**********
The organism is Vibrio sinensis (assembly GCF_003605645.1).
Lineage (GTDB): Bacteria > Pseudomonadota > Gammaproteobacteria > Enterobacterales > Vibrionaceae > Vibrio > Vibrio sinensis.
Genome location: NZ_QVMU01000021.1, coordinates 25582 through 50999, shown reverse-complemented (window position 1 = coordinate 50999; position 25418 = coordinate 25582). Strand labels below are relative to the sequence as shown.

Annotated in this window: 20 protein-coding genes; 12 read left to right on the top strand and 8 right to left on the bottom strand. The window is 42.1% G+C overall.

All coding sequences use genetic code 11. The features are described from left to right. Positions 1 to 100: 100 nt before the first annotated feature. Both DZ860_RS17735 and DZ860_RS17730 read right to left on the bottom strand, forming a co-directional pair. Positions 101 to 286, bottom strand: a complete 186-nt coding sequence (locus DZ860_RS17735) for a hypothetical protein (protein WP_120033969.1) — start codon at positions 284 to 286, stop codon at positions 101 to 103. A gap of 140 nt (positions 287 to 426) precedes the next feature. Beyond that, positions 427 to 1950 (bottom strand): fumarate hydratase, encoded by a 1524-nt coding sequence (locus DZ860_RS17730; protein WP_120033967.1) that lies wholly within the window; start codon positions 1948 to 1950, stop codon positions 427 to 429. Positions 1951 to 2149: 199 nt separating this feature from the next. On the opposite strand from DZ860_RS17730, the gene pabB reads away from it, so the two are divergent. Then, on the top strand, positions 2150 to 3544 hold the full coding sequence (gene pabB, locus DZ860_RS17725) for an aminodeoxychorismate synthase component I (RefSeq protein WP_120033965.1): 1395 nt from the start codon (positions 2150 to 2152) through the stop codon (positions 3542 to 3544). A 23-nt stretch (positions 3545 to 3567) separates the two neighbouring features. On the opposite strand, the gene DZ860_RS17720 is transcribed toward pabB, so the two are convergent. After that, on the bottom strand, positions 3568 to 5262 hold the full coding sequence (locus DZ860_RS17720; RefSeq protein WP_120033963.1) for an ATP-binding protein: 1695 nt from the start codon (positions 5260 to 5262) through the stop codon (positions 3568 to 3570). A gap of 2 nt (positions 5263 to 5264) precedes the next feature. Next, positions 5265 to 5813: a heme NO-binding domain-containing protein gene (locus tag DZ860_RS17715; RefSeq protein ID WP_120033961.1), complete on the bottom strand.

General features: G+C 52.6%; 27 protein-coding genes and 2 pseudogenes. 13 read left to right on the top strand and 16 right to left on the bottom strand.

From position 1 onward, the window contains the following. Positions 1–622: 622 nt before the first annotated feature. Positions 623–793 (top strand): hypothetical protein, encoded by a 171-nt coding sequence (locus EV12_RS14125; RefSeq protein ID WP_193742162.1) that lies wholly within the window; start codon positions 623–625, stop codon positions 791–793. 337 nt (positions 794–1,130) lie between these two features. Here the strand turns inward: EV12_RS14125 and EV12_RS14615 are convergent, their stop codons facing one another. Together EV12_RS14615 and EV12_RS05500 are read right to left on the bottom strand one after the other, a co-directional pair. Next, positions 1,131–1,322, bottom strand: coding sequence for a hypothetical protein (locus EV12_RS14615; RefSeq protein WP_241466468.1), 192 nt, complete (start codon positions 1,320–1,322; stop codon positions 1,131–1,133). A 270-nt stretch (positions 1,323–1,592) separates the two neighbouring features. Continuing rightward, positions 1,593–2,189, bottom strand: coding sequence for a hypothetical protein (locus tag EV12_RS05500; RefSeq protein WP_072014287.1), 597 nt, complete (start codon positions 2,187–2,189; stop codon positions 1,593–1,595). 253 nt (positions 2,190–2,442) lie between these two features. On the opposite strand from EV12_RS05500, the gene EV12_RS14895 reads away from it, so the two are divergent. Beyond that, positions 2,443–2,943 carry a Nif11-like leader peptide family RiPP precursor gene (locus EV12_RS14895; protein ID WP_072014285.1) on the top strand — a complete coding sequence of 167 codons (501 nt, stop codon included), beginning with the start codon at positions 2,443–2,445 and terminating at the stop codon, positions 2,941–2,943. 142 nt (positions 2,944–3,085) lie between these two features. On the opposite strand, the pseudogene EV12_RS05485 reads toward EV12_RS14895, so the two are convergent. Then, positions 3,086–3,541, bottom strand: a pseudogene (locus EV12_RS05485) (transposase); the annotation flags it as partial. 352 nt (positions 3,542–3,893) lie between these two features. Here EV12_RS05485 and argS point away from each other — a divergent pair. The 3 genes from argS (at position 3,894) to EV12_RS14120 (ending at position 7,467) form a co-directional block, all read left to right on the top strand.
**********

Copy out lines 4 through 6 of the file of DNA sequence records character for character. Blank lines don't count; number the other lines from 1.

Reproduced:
Annotated in this window: 20 protein-coding genes; 12 read left to right on the top strand and 8 right to left on the bottom strand. The window is 42.1% G+C overall.

All coding sequences use genetic code 11. The features are described from left to right. Positions 1 to 100: 100 nt before the first annotated feature. Both DZ860_RS17735 and DZ860_RS17730 read right to left on the bottom strand, forming a co-directional pair. Positions 101 to 286, bottom strand: a complete 186-nt coding sequence (locus DZ860_RS17735) for a hypothetical protein (protein WP_120033969.1) — start codon at positions 284 to 286, stop codon at positions 101 to 103. A gap of 140 nt (positions 287 to 426) precedes the next feature. Beyond that, positions 427 to 1950 (bottom strand): fumarate hydratase, encoded by a 1524-nt coding sequence (locus DZ860_RS17730; protein WP_120033967.1) that lies wholly within the window; start codon positions 1948 to 1950, stop codon positions 427 to 429. Positions 1951 to 2149: 199 nt separating this feature from the next. On the opposite strand from DZ860_RS17730, the gene pabB reads away from it, so the two are divergent. Then, on the top strand, positions 2150 to 3544 hold the full coding sequence (gene pabB, locus DZ860_RS17725) for an aminodeoxychorismate synthase component I (RefSeq protein WP_120033965.1): 1395 nt from the start codon (positions 2150 to 2152) through the stop codon (positions 3542 to 3544). A 23-nt stretch (positions 3545 to 3567) separates the two neighbouring features. On the opposite strand, the gene DZ860_RS17720 is transcribed toward pabB, so the two are convergent. After that, on the bottom strand, positions 3568 to 5262 hold the full coding sequence (locus DZ860_RS17720; RefSeq protein WP_120033963.1) for an ATP-binding protein: 1695 nt from the start codon (positions 5260 to 5262) through the stop codon (positions 3568 to 3570). A gap of 2 nt (positions 5263 to 5264) precedes the next feature. Next, positions 5265 to 5813: a heme NO-binding domain-containing protein gene (locus tag DZ860_RS17715; RefSeq protein ID WP_120033961.1), complete on the bottom strand.

General features: G+C 52.6%; 27 protein-coding genes and 2 pseudogenes. 13 read left to right on the top strand and 16 right to left on the bottom strand.